INSTITUTE OF PEACE AND CONFLICT STUDIES
APLN member Manpreet Sethi argues that nuclear deterrence and stability in South Asia cannot be perceived through a sub-regional lens alone, given that lack of dialogue, risks of misperceptions, and unregulated technological advancements afflict all nuclear dyads.
A recent report by the International Institute for Strategic Studies (IISS), London, on how to stabilise the nuclear situation in South Asia, adds to a long list of offerings by well-meaning strategic analysts and think-tanks from around the world. Nuclear Deterrence and Stability in South Asia: Perceptions and Realities assesses the extent to which India and Pakistan may be “at risk from imprudent or mistaken use of nuclear weapons.” It finds “grave deficiencies and asymmetries in India’s and Pakistan’s nuclear doctrines, which are compounded by mutual disbelief, existing and emerging military capabilities, and the prolonged absence of related dialogue mechanisms.” This, it cautions, could heighten risks of miscalculation, misperception, and misjudgement in crisis.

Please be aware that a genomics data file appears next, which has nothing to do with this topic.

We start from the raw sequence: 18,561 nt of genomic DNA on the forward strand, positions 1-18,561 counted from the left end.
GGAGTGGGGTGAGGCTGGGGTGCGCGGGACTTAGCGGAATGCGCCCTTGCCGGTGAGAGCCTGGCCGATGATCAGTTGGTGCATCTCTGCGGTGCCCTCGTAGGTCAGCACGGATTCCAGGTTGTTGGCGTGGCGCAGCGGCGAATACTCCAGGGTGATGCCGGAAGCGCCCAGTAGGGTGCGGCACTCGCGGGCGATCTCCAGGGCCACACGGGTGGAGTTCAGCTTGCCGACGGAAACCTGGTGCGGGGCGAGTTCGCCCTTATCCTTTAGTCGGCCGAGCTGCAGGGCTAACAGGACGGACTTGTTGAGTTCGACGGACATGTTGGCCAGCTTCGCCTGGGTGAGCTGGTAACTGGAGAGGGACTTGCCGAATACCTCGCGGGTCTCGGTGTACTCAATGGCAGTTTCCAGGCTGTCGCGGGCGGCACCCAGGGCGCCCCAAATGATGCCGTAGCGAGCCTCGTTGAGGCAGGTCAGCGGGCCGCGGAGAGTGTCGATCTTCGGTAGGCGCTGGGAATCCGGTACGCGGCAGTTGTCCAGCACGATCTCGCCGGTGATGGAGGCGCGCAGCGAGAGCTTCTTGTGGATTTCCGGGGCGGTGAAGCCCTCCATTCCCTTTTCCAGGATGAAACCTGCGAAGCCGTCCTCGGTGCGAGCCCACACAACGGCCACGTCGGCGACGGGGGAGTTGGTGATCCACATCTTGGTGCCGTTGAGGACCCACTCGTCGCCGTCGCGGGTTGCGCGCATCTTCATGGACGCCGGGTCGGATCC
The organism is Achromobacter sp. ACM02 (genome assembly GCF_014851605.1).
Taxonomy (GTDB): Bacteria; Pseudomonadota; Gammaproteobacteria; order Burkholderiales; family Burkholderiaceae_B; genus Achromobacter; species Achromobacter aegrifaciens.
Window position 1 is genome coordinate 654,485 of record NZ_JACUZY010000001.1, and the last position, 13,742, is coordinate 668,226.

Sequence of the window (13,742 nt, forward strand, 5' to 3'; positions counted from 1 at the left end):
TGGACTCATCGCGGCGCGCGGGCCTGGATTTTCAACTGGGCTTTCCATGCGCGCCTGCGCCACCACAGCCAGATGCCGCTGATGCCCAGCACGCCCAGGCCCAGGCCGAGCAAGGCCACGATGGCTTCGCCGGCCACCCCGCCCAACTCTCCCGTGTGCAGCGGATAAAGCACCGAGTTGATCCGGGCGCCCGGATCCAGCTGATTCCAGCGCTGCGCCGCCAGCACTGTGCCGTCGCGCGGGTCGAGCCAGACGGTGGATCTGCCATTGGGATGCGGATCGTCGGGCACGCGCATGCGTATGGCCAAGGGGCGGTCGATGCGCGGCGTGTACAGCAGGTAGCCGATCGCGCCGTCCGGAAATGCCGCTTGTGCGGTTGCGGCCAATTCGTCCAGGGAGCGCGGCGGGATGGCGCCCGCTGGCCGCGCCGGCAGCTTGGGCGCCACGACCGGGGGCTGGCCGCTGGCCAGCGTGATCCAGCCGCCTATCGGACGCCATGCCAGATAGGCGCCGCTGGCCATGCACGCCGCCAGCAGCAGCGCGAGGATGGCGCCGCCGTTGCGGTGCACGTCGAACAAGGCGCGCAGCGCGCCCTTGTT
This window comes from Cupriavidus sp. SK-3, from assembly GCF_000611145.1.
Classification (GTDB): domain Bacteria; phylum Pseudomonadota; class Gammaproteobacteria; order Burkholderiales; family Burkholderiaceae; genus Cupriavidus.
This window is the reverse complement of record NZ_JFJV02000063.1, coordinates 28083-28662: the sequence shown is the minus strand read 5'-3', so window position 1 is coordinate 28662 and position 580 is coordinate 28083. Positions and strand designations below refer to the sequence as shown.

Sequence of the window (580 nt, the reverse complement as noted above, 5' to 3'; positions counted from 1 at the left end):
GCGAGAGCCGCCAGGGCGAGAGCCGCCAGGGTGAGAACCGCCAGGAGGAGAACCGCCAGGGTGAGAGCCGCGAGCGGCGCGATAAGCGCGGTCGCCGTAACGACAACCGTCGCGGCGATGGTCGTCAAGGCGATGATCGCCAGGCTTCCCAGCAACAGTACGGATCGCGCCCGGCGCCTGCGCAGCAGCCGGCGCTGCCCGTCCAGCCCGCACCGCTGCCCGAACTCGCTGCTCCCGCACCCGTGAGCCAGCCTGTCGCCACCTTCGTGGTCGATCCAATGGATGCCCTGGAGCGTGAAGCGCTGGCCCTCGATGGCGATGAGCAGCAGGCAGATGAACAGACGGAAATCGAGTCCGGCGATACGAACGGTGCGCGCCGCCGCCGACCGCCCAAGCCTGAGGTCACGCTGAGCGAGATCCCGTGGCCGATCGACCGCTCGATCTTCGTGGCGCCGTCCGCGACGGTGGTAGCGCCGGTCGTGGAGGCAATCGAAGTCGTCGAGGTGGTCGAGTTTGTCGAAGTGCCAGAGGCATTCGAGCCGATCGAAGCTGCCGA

Read the full report here.
Image: APLN/iStock, Suman Bhaumik.